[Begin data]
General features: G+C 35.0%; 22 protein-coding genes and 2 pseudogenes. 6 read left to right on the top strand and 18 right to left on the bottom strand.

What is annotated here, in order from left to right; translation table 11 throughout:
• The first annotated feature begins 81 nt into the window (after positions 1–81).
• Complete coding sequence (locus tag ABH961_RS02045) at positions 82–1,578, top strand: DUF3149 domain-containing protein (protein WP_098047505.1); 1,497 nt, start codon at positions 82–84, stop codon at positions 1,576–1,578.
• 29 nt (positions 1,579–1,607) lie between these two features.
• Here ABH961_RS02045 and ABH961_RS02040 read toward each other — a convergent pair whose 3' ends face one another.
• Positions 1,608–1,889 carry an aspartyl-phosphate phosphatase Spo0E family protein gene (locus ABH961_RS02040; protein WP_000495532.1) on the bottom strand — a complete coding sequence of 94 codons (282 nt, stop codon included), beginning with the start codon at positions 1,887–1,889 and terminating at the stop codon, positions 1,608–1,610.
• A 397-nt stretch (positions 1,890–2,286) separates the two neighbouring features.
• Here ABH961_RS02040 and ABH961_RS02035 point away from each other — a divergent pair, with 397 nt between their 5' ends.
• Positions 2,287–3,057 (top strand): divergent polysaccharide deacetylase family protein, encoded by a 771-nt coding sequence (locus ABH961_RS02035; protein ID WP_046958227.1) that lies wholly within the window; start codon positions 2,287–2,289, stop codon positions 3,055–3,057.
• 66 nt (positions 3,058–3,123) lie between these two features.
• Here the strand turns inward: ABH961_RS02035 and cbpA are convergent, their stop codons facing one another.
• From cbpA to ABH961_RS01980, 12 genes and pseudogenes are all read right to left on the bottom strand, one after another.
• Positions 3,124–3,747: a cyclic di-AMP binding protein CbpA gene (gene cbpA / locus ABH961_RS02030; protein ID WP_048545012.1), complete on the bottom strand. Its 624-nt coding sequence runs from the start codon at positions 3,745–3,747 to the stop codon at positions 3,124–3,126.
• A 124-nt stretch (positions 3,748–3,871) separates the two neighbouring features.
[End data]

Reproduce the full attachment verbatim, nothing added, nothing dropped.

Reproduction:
General features: G+C 35.0%; 22 protein-coding genes and 2 pseudogenes. 6 read left to right on the top strand and 18 right to left on the bottom strand.

What is annotated here, in order from left to right; translation table 11 throughout:
• The first annotated feature begins 81 nt into the window (after positions 1–81).
• Complete coding sequence (locus tag ABH961_RS02045) at positions 82–1,578, top strand: DUF3149 domain-containing protein (protein WP_098047505.1); 1,497 nt, start codon at positions 82–84, stop codon at positions 1,576–1,578.
• 29 nt (positions 1,579–1,607) lie between these two features.
• Here ABH961_RS02045 and ABH961_RS02040 read toward each other — a convergent pair whose 3' ends face one another.
• Positions 1,608–1,889 carry an aspartyl-phosphate phosphatase Spo0E family protein gene (locus ABH961_RS02040; protein WP_000495532.1) on the bottom strand — a complete coding sequence of 94 codons (282 nt, stop codon included), beginning with the start codon at positions 1,887–1,889 and terminating at the stop codon, positions 1,608–1,610.
• A 397-nt stretch (positions 1,890–2,286) separates the two neighbouring features.
• Here ABH961_RS02040 and ABH961_RS02035 point away from each other — a divergent pair, with 397 nt between their 5' ends.
• Positions 2,287–3,057 (top strand): divergent polysaccharide deacetylase family protein, encoded by a 771-nt coding sequence (locus ABH961_RS02035; protein ID WP_046958227.1) that lies wholly within the window; start codon positions 2,287–2,289, stop codon positions 3,055–3,057.
• 66 nt (positions 3,058–3,123) lie between these two features.
• Here the strand turns inward: ABH961_RS02035 and cbpA are convergent, their stop codons facing one another.
• From cbpA to ABH961_RS01980, 12 genes and pseudogenes are all read right to left on the bottom strand, one after another.
• Positions 3,124–3,747: a cyclic di-AMP binding protein CbpA gene (gene cbpA / locus ABH961_RS02030; protein ID WP_048545012.1), complete on the bottom strand. Its 624-nt coding sequence runs from the start codon at positions 3,745–3,747 to the stop codon at positions 3,124–3,126.
• A 124-nt stretch (positions 3,748–3,871) separates the two neighbouring features.